In the end, Hershey-Harrisburg, Pa., had the highest point total, and all markets were indexed against that total. Points could be deducted from a market’s total for four reasons: losing a franchise, along with failing to keep attendance in line with fluctuations in area unemployment, population or TPI. Thirty-four markets finished with a negative score.

    — David Broughton

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  • Rounding out the Top 10 markets

    2. San Bernardino County, Calif.
    Teams (first season): California League (A) Inland Empire 66ers (1987), High Desert Mavericks (1991) and Rancho Cucamonga Quakes (1993); ECHL Ontario Reign (2008)
    Venues (year opened): Stater Brothers Stadium (1991), Arrowhead Credit Union Park (1996), Rancho Cucamonga Epicenter (1993), Citizens Business Bank Arena (2008)
    The four teams in the market combined to host an average of 250 games annually over the past three seasons. Meanwhile, in 2010, the area ranked fourth in the nation in the number of foreclosures, with one filing for every 133 households. Still, despite an unemployment rate well above the national average (14.2 percent as of June), the market’s sports attendance has jumped 19.5 percent compared to three years ago.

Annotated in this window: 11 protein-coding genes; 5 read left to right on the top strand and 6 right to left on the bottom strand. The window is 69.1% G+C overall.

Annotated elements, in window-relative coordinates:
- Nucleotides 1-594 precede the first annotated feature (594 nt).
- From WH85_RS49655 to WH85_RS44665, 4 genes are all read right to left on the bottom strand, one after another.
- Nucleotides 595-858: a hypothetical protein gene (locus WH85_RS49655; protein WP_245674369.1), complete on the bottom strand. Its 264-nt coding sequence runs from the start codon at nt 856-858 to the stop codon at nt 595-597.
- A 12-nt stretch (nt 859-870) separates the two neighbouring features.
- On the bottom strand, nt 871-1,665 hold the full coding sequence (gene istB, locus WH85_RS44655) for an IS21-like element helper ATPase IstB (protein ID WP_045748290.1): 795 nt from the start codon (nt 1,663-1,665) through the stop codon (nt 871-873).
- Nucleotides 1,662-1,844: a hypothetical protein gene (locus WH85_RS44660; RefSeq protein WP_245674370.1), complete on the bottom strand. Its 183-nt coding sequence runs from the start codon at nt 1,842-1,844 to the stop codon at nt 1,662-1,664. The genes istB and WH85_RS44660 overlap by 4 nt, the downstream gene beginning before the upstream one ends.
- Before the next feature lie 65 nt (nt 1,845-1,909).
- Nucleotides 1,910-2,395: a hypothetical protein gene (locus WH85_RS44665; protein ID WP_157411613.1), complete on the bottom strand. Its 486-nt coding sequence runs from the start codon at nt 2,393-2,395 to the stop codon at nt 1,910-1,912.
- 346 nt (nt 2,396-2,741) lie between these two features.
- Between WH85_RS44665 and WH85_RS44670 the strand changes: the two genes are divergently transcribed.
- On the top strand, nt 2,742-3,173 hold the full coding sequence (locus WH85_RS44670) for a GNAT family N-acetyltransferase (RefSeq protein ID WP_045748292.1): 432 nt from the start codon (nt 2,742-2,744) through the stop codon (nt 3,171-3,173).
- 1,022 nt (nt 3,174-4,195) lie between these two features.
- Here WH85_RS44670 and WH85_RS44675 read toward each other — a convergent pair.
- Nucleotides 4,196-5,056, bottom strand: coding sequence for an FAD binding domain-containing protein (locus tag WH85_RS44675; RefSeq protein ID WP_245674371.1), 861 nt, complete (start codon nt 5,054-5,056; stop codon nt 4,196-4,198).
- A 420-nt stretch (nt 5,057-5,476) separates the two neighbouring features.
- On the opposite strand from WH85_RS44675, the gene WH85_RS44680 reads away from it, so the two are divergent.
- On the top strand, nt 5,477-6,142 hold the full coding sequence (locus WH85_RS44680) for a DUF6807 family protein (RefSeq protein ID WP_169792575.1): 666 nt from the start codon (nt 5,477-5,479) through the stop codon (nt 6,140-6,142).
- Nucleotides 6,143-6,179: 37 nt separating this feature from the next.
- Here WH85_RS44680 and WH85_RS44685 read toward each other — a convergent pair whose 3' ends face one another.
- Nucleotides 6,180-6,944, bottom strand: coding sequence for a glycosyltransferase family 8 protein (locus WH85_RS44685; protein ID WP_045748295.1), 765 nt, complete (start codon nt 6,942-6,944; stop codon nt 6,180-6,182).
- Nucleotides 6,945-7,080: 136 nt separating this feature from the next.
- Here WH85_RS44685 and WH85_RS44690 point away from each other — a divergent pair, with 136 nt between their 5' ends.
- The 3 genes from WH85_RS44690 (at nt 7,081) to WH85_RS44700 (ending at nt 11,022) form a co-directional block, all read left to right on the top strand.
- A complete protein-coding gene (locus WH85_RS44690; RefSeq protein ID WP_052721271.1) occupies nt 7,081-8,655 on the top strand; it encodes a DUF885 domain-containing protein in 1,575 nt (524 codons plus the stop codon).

The addition of hockey is a big reason for the increase. The 2010-11 hockey season was the second consecutive season the ECHL Ontario Reign led that league in attendance, averaging 6,683 fans per game, up 18.6 percent over 2008-09, the club’s inaugural season in then-new Citizens Business Bank Arena.

    3. Providence-Pawtucket, R.I.

    Teams (first season): International League (AAA) Pawtucket Red Sox (1970), AHL Providence Bruins (1992)
    Venues (year opened): McCoy Stadium (1942; renovated 1999), Dunkin’ Donuts Center (1972; renovated 2008)
    The Providence-Pawtucket market is the wealthiest market among our project’s top 10, with a median household income of $55,652 (11 percent higher than the U.S. median), and its 1.6 million residents is second only to San Bernardino among the top 10. Yet confronted with nearly three years of double-digit unemployment (10.4 percent as of June) and a stagnant population, the market’s two minor league clubs have combined to consistently draw roughly 900,000 fans annually to their games. That’s about 8,000 fans per game on average. It’s that strength at the gate despite the economic challenges that sprung the market from No. 37 in the rankings in 2009 to No. 3 this year.